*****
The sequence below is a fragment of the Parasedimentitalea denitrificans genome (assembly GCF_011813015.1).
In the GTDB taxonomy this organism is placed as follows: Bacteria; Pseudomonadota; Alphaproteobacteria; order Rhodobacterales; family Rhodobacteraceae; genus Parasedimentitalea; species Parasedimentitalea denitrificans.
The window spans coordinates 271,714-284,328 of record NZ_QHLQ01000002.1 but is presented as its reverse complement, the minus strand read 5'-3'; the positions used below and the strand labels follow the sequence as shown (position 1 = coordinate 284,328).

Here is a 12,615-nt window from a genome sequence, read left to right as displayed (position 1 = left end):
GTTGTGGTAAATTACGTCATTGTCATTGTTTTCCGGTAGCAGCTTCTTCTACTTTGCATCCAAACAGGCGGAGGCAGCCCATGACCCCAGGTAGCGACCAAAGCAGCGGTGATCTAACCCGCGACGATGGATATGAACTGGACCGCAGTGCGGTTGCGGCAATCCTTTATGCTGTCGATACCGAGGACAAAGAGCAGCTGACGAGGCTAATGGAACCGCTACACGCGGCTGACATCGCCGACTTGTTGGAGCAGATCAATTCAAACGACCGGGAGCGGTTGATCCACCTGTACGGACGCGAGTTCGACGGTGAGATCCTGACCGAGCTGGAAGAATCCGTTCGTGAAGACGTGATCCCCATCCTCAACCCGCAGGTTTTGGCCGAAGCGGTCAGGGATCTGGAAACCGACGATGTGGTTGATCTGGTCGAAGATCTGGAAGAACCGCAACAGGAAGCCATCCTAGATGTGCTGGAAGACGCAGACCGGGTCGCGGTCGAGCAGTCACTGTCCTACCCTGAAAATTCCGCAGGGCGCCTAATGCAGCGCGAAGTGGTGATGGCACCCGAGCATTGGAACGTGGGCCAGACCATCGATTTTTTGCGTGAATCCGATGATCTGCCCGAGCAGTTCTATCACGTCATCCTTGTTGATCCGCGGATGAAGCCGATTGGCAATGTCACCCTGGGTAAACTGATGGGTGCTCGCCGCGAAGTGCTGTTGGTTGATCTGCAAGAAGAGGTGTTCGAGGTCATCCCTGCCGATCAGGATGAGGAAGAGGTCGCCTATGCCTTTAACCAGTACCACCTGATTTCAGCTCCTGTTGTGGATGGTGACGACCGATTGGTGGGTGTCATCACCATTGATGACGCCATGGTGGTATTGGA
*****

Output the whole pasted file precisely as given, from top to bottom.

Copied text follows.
The sequence below is a fragment of the Parasedimentitalea denitrificans genome (assembly GCF_011813015.1).
In the GTDB taxonomy this organism is placed as follows: Bacteria; Pseudomonadota; Alphaproteobacteria; order Rhodobacterales; family Rhodobacteraceae; genus Parasedimentitalea; species Parasedimentitalea denitrificans.
The window spans coordinates 271,714-284,328 of record NZ_QHLQ01000002.1 but is presented as its reverse complement, the minus strand read 5'-3'; the positions used below and the strand labels follow the sequence as shown (position 1 = coordinate 284,328).

Here is a 12,615-nt window from a genome sequence, read left to right as displayed (position 1 = left end):
GTTGTGGTAAATTACGTCATTGTCATTGTTTTCCGGTAGCAGCTTCTTCTACTTTGCATCCAAACAGGCGGAGGCAGCCCATGACCCCAGGTAGCGACCAAAGCAGCGGTGATCTAACCCGCGACGATGGATATGAACTGGACCGCAGTGCGGTTGCGGCAATCCTTTATGCTGTCGATACCGAGGACAAAGAGCAGCTGACGAGGCTAATGGAACCGCTACACGCGGCTGACATCGCCGACTTGTTGGAGCAGATCAATTCAAACGACCGGGAGCGGTTGATCCACCTGTACGGACGCGAGTTCGACGGTGAGATCCTGACCGAGCTGGAAGAATCCGTTCGTGAAGACGTGATCCCCATCCTCAACCCGCAGGTTTTGGCCGAAGCGGTCAGGGATCTGGAAACCGACGATGTGGTTGATCTGGTCGAAGATCTGGAAGAACCGCAACAGGAAGCCATCCTAGATGTGCTGGAAGACGCAGACCGGGTCGCGGTCGAGCAGTCACTGTCCTACCCTGAAAATTCCGCAGGGCGCCTAATGCAGCGCGAAGTGGTGATGGCACCCGAGCATTGGAACGTGGGCCAGACCATCGATTTTTTGCGTGAATCCGATGATCTGCCCGAGCAGTTCTATCACGTCATCCTTGTTGATCCGCGGATGAAGCCGATTGGCAATGTCACCCTGGGTAAACTGATGGGTGCTCGCCGCGAAGTGCTGTTGGTTGATCTGCAAGAAGAGGTGTTCGAGGTCATCCCTGCCGATCAGGATGAGGAAGAGGTCGCCTATGCCTTTAACCAGTACCACCTGATTTCAGCTCCTGTTGTGGATGGTGACGACCGATTGGTGGGTGTCATCACCATTGATGACGCCATGGTGGTATTGGA